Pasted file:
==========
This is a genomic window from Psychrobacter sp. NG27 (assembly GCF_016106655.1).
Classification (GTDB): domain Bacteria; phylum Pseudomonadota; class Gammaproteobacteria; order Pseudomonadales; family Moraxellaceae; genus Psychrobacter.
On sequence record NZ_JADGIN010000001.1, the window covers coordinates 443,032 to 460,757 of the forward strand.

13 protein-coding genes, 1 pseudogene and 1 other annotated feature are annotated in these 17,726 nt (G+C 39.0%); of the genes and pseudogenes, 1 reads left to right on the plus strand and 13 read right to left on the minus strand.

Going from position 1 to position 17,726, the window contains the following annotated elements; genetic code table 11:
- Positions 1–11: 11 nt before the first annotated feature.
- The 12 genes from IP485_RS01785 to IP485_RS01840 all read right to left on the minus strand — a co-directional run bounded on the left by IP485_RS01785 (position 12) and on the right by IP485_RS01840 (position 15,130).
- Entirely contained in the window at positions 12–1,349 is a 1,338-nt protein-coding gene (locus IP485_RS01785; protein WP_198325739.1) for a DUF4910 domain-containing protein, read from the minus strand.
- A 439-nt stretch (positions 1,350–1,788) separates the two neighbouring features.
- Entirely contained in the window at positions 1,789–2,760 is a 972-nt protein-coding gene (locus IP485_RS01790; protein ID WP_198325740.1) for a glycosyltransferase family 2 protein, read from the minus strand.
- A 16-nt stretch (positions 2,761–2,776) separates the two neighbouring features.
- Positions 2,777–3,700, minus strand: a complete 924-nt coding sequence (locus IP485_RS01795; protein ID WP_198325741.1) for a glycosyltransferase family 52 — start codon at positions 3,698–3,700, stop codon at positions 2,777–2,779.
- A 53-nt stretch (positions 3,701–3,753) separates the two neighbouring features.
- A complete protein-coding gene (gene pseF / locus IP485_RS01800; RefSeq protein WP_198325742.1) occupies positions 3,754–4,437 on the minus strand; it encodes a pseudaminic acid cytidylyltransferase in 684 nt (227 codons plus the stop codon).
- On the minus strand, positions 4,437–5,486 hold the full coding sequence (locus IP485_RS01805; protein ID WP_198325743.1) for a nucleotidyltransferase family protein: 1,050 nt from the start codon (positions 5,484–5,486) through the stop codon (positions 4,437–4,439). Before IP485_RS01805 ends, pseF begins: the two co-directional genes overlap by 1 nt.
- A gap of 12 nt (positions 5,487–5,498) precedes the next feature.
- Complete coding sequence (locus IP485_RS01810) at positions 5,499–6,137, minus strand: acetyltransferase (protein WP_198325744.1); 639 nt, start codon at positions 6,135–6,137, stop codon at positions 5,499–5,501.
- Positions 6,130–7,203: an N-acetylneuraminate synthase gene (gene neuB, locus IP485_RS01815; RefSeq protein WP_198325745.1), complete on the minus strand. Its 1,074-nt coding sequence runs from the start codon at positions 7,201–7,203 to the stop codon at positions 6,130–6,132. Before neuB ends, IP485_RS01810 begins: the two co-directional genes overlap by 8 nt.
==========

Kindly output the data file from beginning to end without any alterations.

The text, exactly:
This is a genomic window from Psychrobacter sp. NG27 (assembly GCF_016106655.1).
Classification (GTDB): domain Bacteria; phylum Pseudomonadota; class Gammaproteobacteria; order Pseudomonadales; family Moraxellaceae; genus Psychrobacter.
On sequence record NZ_JADGIN010000001.1, the window covers coordinates 443,032 to 460,757 of the forward strand.

13 protein-coding genes, 1 pseudogene and 1 other annotated feature are annotated in these 17,726 nt (G+C 39.0%); of the genes and pseudogenes, 1 reads left to right on the plus strand and 13 read right to left on the minus strand.

Going from position 1 to position 17,726, the window contains the following annotated elements; genetic code table 11:
- Positions 1–11: 11 nt before the first annotated feature.
- The 12 genes from IP485_RS01785 to IP485_RS01840 all read right to left on the minus strand — a co-directional run bounded on the left by IP485_RS01785 (position 12) and on the right by IP485_RS01840 (position 15,130).
- Entirely contained in the window at positions 12–1,349 is a 1,338-nt protein-coding gene (locus IP485_RS01785; protein WP_198325739.1) for a DUF4910 domain-containing protein, read from the minus strand.
- A 439-nt stretch (positions 1,350–1,788) separates the two neighbouring features.
- Entirely contained in the window at positions 1,789–2,760 is a 972-nt protein-coding gene (locus IP485_RS01790; protein ID WP_198325740.1) for a glycosyltransferase family 2 protein, read from the minus strand.
- A 16-nt stretch (positions 2,761–2,776) separates the two neighbouring features.
- Positions 2,777–3,700, minus strand: a complete 924-nt coding sequence (locus IP485_RS01795; protein ID WP_198325741.1) for a glycosyltransferase family 52 — start codon at positions 3,698–3,700, stop codon at positions 2,777–2,779.
- A 53-nt stretch (positions 3,701–3,753) separates the two neighbouring features.
- A complete protein-coding gene (gene pseF / locus IP485_RS01800; RefSeq protein WP_198325742.1) occupies positions 3,754–4,437 on the minus strand; it encodes a pseudaminic acid cytidylyltransferase in 684 nt (227 codons plus the stop codon).
- On the minus strand, positions 4,437–5,486 hold the full coding sequence (locus IP485_RS01805; protein ID WP_198325743.1) for a nucleotidyltransferase family protein: 1,050 nt from the start codon (positions 5,484–5,486) through the stop codon (positions 4,437–4,439). Before IP485_RS01805 ends, pseF begins: the two co-directional genes overlap by 1 nt.
- A gap of 12 nt (positions 5,487–5,498) precedes the next feature.
- Complete coding sequence (locus IP485_RS01810) at positions 5,499–6,137, minus strand: acetyltransferase (protein WP_198325744.1); 639 nt, start codon at positions 6,135–6,137, stop codon at positions 5,499–5,501.
- Positions 6,130–7,203: an N-acetylneuraminate synthase gene (gene neuB, locus IP485_RS01815; RefSeq protein WP_198325745.1), complete on the minus strand. Its 1,074-nt coding sequence runs from the start codon at positions 7,201–7,203 to the stop codon at positions 6,130–6,132. Before neuB ends, IP485_RS01810 begins: the two co-directional genes overlap by 8 nt.